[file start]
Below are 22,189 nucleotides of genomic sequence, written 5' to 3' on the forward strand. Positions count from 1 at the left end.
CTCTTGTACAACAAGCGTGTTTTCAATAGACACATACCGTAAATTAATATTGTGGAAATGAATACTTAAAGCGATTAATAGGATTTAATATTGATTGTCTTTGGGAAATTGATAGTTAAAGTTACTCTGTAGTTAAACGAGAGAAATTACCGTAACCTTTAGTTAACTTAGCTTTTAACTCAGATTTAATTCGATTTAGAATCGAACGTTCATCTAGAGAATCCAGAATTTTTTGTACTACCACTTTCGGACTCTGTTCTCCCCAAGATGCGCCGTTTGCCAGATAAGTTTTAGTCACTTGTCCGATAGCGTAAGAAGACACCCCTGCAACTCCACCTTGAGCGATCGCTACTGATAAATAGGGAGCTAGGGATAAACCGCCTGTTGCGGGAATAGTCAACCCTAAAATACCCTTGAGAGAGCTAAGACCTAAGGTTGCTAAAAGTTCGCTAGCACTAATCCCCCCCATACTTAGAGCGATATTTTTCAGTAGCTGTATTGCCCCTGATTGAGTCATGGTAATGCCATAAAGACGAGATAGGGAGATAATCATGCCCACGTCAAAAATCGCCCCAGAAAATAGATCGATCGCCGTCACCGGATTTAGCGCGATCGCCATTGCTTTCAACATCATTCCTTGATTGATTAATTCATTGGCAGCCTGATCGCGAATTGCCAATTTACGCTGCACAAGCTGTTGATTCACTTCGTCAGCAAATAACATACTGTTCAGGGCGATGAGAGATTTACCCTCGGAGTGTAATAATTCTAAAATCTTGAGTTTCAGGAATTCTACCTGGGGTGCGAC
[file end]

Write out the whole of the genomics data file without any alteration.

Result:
Below are 22,189 nucleotides of genomic sequence, written 5' to 3' on the forward strand. Positions count from 1 at the left end.
CTCTTGTACAACAAGCGTGTTTTCAATAGACACATACCGTAAATTAATATTGTGGAAATGAATACTTAAAGCGATTAATAGGATTTAATATTGATTGTCTTTGGGAAATTGATAGTTAAAGTTACTCTGTAGTTAAACGAGAGAAATTACCGTAACCTTTAGTTAACTTAGCTTTTAACTCAGATTTAATTCGATTTAGAATCGAACGTTCATCTAGAGAATCCAGAATTTTTTGTACTACCACTTTCGGACTCTGTTCTCCCCAAGATGCGCCGTTTGCCAGATAAGTTTTAGTCACTTGTCCGATAGCGTAAGAAGACACCCCTGCAACTCCACCTTGAGCGATCGCTACTGATAAATAGGGAGCTAGGGATAAACCGCCTGTTGCGGGAATAGTCAACCCTAAAATACCCTTGAGAGAGCTAAGACCTAAGGTTGCTAAAAGTTCGCTAGCACTAATCCCCCCCATACTTAGAGCGATATTTTTCAGTAGCTGTATTGCCCCTGATTGAGTCATGGTAATGCCATAAAGACGAGATAGGGAGATAATCATGCCCACGTCAAAAATCGCCCCAGAAAATAGATCGATCGCCGTCACCGGATTTAGCGCGATCGCCATTGCTTTCAACATCATTCCTTGATTGATTAATTCATTGGCAGCCTGATCGCGAATTGCCAATTTACGCTGCACAAGCTGTTGATTCACTTCGTCAGCAAATAACATACTGTTCAGGGCGATGAGAGATTTACCCTCGGAGTGTAATAATTCTAAAATCTTGAGTTTCAGGAATTCTACCTGGGGTGCGAC